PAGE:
French Premier Announces Long-Awaited Labor Reforms

Manuel Valls proposes to open up protected professions and make it easier for firms to lay off workers.

French prime minister Manuel Valls arrives at the Elysée Palace in Paris, April 4
French prime minister Manuel Valls arrives at the Elysée Palace in Paris, April 4 (Elysée)

French prime minister Manuel Valls announced a package of long-awaited economic reforms on Wednesday that at least some members of his own Socialist Party are likely to resist.

“We need to unblock the economy, liberate energies, lift constraints,” Valls said. Responding to criticism from within his party, he added, “Sometimes you have to choose risk over rent, immobilization, conservatism. The French are ready, often more than their leaders.”

The plan includes many of the measures floated by economy minister Emmanuel Macron in October, including allowing businesses to operate on Sundays and opening protected professions such as pharmacists and notaries.

It would also make it easier for companies to fire employees and reduce nonwage labor costs which currently make up a third of the average salary.

Labor costs in France, at €34 per hour, far exceed the European average of €23.

Although leftwingers and trade unions fear an erosion of labor protections, Macron and Valls, both centrist social democrats who were appointed by President François Hollande earlier this year in a shakeup of his cabinet, insist changes are needed to make the French economy more competitive.

France is expected to post under .5 percent growth for the third year in a row while unemployment has been over 10 percent for the last two years.

The country is also under pressure from other European Union member states to rein in its deficit. It has repeatedly missed deadlines to bring its shortfall under the 3 percent treaty limit. It was given a three-month extension by the European Commission last month to present a credible fiscal plan. If it fails to make good on its promises, it could be fined.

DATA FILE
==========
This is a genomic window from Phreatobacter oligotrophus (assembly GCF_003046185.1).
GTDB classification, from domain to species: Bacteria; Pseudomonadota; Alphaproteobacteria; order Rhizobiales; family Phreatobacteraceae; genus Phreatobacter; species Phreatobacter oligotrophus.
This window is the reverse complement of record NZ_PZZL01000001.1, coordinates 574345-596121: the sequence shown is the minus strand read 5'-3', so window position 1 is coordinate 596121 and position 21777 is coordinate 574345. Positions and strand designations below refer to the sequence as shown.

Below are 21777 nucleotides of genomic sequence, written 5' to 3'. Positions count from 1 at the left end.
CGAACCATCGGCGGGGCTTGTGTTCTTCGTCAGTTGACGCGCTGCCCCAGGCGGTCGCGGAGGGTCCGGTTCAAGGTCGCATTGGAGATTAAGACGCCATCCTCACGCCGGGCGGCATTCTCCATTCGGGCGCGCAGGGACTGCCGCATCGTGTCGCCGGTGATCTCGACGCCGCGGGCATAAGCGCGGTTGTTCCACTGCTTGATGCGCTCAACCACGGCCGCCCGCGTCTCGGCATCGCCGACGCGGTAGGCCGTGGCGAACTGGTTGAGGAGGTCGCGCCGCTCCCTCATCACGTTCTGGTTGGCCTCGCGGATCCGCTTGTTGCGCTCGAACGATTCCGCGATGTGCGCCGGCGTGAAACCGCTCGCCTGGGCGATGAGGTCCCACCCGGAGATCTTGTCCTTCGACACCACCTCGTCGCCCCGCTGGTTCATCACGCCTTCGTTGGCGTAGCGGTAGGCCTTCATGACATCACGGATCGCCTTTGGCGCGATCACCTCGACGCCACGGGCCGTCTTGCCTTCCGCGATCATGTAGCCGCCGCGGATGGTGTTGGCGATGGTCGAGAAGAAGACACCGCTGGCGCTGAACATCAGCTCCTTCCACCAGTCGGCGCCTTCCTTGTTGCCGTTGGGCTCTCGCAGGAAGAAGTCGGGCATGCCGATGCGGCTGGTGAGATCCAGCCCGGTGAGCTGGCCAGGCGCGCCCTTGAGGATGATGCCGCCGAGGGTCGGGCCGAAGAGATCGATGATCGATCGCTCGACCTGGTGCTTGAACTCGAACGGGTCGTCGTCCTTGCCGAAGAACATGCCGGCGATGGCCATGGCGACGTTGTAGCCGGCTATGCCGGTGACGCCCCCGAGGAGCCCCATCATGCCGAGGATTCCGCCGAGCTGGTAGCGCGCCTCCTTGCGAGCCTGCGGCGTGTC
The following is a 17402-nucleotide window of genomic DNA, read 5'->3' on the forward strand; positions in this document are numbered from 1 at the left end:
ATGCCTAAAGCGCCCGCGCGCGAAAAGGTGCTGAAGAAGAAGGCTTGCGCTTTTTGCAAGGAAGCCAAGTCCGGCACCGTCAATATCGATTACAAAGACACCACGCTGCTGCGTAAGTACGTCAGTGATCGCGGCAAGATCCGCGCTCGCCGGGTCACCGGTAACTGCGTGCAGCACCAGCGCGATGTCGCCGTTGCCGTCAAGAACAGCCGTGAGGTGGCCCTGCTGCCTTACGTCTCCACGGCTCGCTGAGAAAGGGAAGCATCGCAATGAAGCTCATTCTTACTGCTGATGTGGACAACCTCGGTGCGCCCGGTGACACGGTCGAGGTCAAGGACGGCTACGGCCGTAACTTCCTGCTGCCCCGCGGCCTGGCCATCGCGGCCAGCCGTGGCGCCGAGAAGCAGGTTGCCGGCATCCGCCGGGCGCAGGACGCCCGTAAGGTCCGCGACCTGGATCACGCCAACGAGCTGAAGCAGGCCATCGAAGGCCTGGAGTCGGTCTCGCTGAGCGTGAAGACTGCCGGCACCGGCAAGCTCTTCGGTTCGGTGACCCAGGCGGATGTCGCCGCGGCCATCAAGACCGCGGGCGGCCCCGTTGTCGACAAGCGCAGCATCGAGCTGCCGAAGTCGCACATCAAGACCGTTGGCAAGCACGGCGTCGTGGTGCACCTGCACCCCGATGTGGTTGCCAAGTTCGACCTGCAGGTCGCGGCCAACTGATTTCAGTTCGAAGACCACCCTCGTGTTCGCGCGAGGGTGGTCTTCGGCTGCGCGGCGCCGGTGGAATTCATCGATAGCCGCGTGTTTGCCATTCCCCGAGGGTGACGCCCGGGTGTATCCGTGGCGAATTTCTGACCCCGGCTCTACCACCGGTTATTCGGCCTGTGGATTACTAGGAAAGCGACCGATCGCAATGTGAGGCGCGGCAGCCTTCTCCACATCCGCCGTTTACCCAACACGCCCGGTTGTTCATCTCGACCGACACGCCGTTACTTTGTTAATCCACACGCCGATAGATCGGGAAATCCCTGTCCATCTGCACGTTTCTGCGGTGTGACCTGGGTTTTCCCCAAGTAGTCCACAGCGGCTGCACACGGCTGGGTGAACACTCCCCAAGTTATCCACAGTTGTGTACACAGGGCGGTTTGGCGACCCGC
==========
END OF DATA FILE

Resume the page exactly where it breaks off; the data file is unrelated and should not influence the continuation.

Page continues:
Stifling job growth is the excessive protection of dozens of professions whose members guard access though exams, licenses and high buy-in costs.

The number of notaries, for example, is fixed at just over 9,000. Aspiring notaries must be nominated individually by the Justice Ministry after seven years of study and can only open a practice if they buy one from a retiring notary and are accepted by senior notaries in the region.

There is also a shortage of taxi drivers, especially in Paris. The capital has fewer taxi drivers today than it did in 1920. Previous governments balked at opening up the market when taxi drivers invariably went on strike.

Small businesses are discouraged from expanding by the difficulty of firing underperforming staff and rules that say it must create work councils and introduce profit sharing when it employs more than fifty workers. Higher income tax rates introduced under Hollande have also helped convince many French entrepreneurs to seek better opportunities abroad.

Even if many Socialist Party lawmakers are skeptical of liberalization, Hollande and his ministers can ill afford to do nothing. Besides the threat of a European Commission fine, they face daunting electoral prospects. Hollande, who won the 2012 presidential election against the conservative Nicholas Sarkozy with 51.6 percent support, is the last popular French leader in decades. His party is almost certain to lose the next parliamentary and presidential elections in 2017 and could even place third, behind the Front national.